…leaving behind the much thicker (and flammable) tar…




I had assumed that the thinner fluid was water, but as it sank to the bottom I doubted that it was and I wasn't happy adding it to soap until I knew what I'd made.

My latest guess is that it is Pine Tar Acid which I found mentioned in this paper:
http://his.library.nenu.edu.cn/upload/soft/haoli/114/343.pdf

It's described as being heavier than the pine tar and as separating out from the mixture:

The raw material was big, old stumps from Scots pine (Pinus SylTestris), from trees felled about 50 years earlier. At this stage, the remains primarily consist of resinous heartwood, which is carefully rinsed during autumn season, dried and chopped by axe in frosty weather in the wintertime into pieces approximately 30–40 cm long and 4–5 cm thick. The wood sticks were stacked in the following summer, due to tradition. The wood was stacked ﰀhemisphericallyﰁ on a funnel shaped platform on top of a birch bark layer. Eight thermo-elements where installed in the stack during construction to measure temperatures every 10 min during the burning process. The wood stack was finally covered with heather turf except along the base, where the kiln was ignited. It was allowed to catch fire properly before being covered by turf all over. In the centre of the funnel was a drain hole, which lead to a hollowed-out log underneath from which the tar was tapped off in portions of 10–20 l directly into barrels. The kiln consisted of approximately 35 m3 of wood, burned for 45 h and gave about 1050 l of tar and 230 l of ‘tar acid’. Tar acid is an acidic water phase, heavier than tar, which gradually separates from the tar during storage and which is usually removed after a couple of weeks The kiln filled up six big plastic barrels of 220 l each. Six samples, each of 1.5 l, were taken just after every barrel shift (within the first 30 min) and represent as such each 220 l barrel in the production (Table 1). The samples of 1.5 l were brought to the laboratory and stored at room temperature for almost 5 months before the tar acid was removed..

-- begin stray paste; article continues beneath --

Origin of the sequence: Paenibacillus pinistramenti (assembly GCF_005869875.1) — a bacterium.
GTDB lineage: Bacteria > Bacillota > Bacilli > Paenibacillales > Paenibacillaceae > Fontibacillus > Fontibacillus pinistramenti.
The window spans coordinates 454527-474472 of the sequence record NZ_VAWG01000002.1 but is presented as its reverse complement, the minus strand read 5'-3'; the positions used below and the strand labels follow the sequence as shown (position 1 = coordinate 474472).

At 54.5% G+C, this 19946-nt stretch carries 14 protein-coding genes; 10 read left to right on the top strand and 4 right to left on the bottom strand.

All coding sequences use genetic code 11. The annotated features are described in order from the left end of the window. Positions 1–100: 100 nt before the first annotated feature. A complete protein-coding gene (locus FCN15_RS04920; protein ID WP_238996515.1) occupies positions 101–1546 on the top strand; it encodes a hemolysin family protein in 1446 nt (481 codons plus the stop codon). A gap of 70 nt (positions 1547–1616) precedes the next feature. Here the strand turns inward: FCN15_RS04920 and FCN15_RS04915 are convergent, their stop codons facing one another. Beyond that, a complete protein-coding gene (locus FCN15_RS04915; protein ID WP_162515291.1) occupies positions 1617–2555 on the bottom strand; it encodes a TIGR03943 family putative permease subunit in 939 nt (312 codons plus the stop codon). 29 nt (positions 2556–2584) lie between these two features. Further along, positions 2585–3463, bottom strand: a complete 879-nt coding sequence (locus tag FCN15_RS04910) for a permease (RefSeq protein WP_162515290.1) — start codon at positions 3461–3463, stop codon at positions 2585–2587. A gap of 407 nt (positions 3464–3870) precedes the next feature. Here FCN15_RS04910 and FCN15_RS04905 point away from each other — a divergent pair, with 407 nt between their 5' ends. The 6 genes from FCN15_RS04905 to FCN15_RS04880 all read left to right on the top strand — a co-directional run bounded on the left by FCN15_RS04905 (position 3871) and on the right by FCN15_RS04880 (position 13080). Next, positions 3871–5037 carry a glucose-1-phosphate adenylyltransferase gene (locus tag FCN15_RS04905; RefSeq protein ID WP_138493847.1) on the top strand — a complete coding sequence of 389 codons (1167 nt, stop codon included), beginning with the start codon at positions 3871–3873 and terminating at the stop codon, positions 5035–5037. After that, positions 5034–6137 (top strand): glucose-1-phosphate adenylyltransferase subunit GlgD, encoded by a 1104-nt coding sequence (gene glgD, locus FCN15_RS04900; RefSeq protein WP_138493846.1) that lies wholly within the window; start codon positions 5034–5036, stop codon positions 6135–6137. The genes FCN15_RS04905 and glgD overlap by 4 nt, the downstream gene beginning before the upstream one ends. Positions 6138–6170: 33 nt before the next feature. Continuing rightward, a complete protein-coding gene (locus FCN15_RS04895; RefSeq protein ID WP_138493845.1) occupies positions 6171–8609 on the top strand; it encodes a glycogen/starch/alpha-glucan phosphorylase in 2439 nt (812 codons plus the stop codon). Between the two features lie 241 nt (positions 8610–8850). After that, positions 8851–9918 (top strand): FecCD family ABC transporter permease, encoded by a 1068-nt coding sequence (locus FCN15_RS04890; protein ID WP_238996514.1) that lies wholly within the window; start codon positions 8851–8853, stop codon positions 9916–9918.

So after reading this I took the PH of the thinner liquid and found that it was acidic.



I'm happy now with what I've made and plan to upscale the process so that I have enough for a decent batch of soap. I'm just hunting round for a couple of decent sized tins with lids. It's a shame that all the catering sized coffee "cans" are plastic or cardboard based now. :(
 
Last edited:

British Red

M.A.B (Mad About Bushcraft)
Dec 30, 2005
25,532
402
Mercia
Do you plan to titrate the alkalinity of your wodd ash lye as well ? Saponification index could be very tricky
 

Hypnagog

Full Member
Nov 12, 2012
136
1
Essex
hotchpotchblog.wordpress.com
Do you plan to titrate the alkalinity of your wodd ash lye as well ? Saponification index could be very tricky
That'd be good for consistency purposes and I've experiment with wood ash lye, but I really love the idea of having a go at doing things without all the tech around the fire one evening.

When I had a go at making wood ash lye I took the pH of it just out of curiosity and it wasn't as alkaline as the caustic-soda mix.

DSCN1182.jpg

I couldn't get saponification to happen with it, even when I tried hot processing the soap.
 
Last edited:

British Red

M.A.B (Mad About Bushcraft)
Dec 30, 2005
25,532
402
Mercia
You need to concentrate the lye sufficiently for saponification - repeated re-filtering through topped up ash is needed and boiling down. A lye stick with tell you when its concentrated enough without tech - but I would use a pH metre to calibrate the lye stick first time

Hope that helps!
 

British Red

M.A.B (Mad About Bushcraft)
Dec 30, 2005
25,532
402
Mercia
Let it steep rather than percolate, draw it off, top up the ash, and repeat :) An old bottom tap brewing bucket (5 gallon type) is ideal
 

Macaroon

A bemused & bewildered
Jan 5, 2013
7,115
268
70
SE Wales
I knew this'd be a good thread; Great exchange of information and experience, I've learned a lot.............I admire your "do it round the fire" attitude and look forward to hearing how you get on with your soap making.
Thanks for posting, atb mac
 

Tengu

Full Member
Jan 10, 2006
10,869
456
47
Wiltshire
I think it is fastinating, except your use of the word `titrate` That fills me with a great trauma, that does.
 

Hypnagog

Full Member
Nov 12, 2012
136
1
Essex
hotchpotchblog.wordpress.com
Here's a link to a norwegian site about making tar, amongst others.
Theres also plenty lovely woodcarving here to.

http://hjerleid.trykker.com/category/tjærebrenning/
Fantastic, thanks very much - It'd be great to be able to make it on that scale.


I knew this'd be a good thread; Great exchange of information and experience, I've learned a lot.............I admire your "do it round the fire" attitude and look forward to hearing how you get on with your soap making.
Thanks for posting, atb mac



I took the plunge and made some Pine Tar soap. It's just been poured into the mould, so I'll let you know how it went in a few weeks when it's ready.

DSCF5735.jpg
 
Last edited:

British Red

M.A.B (Mad About Bushcraft)
Dec 30, 2005
25,532
402
Mercia
Tell us about the process? Woodash lye or caustic? Did it trace fast when you added the tar (or did you add the tar to the fat base before the alkali?

Looks good regardless!